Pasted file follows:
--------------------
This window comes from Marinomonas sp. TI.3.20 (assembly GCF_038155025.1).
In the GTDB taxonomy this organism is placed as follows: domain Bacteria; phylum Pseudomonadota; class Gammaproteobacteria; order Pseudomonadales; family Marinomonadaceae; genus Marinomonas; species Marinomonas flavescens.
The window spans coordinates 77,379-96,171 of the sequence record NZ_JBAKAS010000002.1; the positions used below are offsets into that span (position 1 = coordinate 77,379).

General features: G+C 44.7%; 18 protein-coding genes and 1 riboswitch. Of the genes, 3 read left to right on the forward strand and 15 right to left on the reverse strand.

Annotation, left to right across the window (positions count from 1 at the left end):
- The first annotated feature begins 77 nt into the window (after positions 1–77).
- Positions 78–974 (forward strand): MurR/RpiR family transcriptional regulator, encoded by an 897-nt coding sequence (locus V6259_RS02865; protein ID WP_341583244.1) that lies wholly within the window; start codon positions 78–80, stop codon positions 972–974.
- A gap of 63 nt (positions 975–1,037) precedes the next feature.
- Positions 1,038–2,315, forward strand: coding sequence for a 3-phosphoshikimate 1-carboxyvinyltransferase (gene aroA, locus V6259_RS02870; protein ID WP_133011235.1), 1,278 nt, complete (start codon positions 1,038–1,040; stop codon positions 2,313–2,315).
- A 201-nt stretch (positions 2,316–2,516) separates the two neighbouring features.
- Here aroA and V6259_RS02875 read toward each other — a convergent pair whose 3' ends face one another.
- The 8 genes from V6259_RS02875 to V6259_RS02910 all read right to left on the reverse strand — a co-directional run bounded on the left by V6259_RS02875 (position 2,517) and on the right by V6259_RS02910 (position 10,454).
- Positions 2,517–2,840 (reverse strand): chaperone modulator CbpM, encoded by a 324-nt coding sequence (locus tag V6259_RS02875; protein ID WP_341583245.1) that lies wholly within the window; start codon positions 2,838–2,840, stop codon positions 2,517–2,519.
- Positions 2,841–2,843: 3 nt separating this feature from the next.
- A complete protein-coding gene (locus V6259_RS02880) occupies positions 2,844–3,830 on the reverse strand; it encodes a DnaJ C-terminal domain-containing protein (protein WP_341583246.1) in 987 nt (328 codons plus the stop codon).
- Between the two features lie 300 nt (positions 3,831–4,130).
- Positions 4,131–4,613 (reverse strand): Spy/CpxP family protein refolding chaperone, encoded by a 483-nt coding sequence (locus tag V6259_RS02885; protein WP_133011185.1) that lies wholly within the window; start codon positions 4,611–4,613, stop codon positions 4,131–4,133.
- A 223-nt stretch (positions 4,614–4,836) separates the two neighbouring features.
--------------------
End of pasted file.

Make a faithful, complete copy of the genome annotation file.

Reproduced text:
This window comes from Marinomonas sp. TI.3.20 (assembly GCF_038155025.1).
In the GTDB taxonomy this organism is placed as follows: domain Bacteria; phylum Pseudomonadota; class Gammaproteobacteria; order Pseudomonadales; family Marinomonadaceae; genus Marinomonas; species Marinomonas flavescens.
The window spans coordinates 77,379-96,171 of the sequence record NZ_JBAKAS010000002.1; the positions used below are offsets into that span (position 1 = coordinate 77,379).

General features: G+C 44.7%; 18 protein-coding genes and 1 riboswitch. Of the genes, 3 read left to right on the forward strand and 15 right to left on the reverse strand.

Annotation, left to right across the window (positions count from 1 at the left end):
- The first annotated feature begins 77 nt into the window (after positions 1–77).
- Positions 78–974 (forward strand): MurR/RpiR family transcriptional regulator, encoded by an 897-nt coding sequence (locus V6259_RS02865; protein ID WP_341583244.1) that lies wholly within the window; start codon positions 78–80, stop codon positions 972–974.
- A gap of 63 nt (positions 975–1,037) precedes the next feature.
- Positions 1,038–2,315, forward strand: coding sequence for a 3-phosphoshikimate 1-carboxyvinyltransferase (gene aroA, locus V6259_RS02870; protein ID WP_133011235.1), 1,278 nt, complete (start codon positions 1,038–1,040; stop codon positions 2,313–2,315).
- A 201-nt stretch (positions 2,316–2,516) separates the two neighbouring features.
- Here aroA and V6259_RS02875 read toward each other — a convergent pair whose 3' ends face one another.
- The 8 genes from V6259_RS02875 to V6259_RS02910 all read right to left on the reverse strand — a co-directional run bounded on the left by V6259_RS02875 (position 2,517) and on the right by V6259_RS02910 (position 10,454).
- Positions 2,517–2,840 (reverse strand): chaperone modulator CbpM, encoded by a 324-nt coding sequence (locus tag V6259_RS02875; protein ID WP_341583245.1) that lies wholly within the window; start codon positions 2,838–2,840, stop codon positions 2,517–2,519.
- Positions 2,841–2,843: 3 nt separating this feature from the next.
- A complete protein-coding gene (locus V6259_RS02880) occupies positions 2,844–3,830 on the reverse strand; it encodes a DnaJ C-terminal domain-containing protein (protein WP_341583246.1) in 987 nt (328 codons plus the stop codon).
- Between the two features lie 300 nt (positions 3,831–4,130).
- Positions 4,131–4,613 (reverse strand): Spy/CpxP family protein refolding chaperone, encoded by a 483-nt coding sequence (locus tag V6259_RS02885; protein WP_133011185.1) that lies wholly within the window; start codon positions 4,611–4,613, stop codon positions 4,131–4,133.
- A 223-nt stretch (positions 4,614–4,836) separates the two neighbouring features.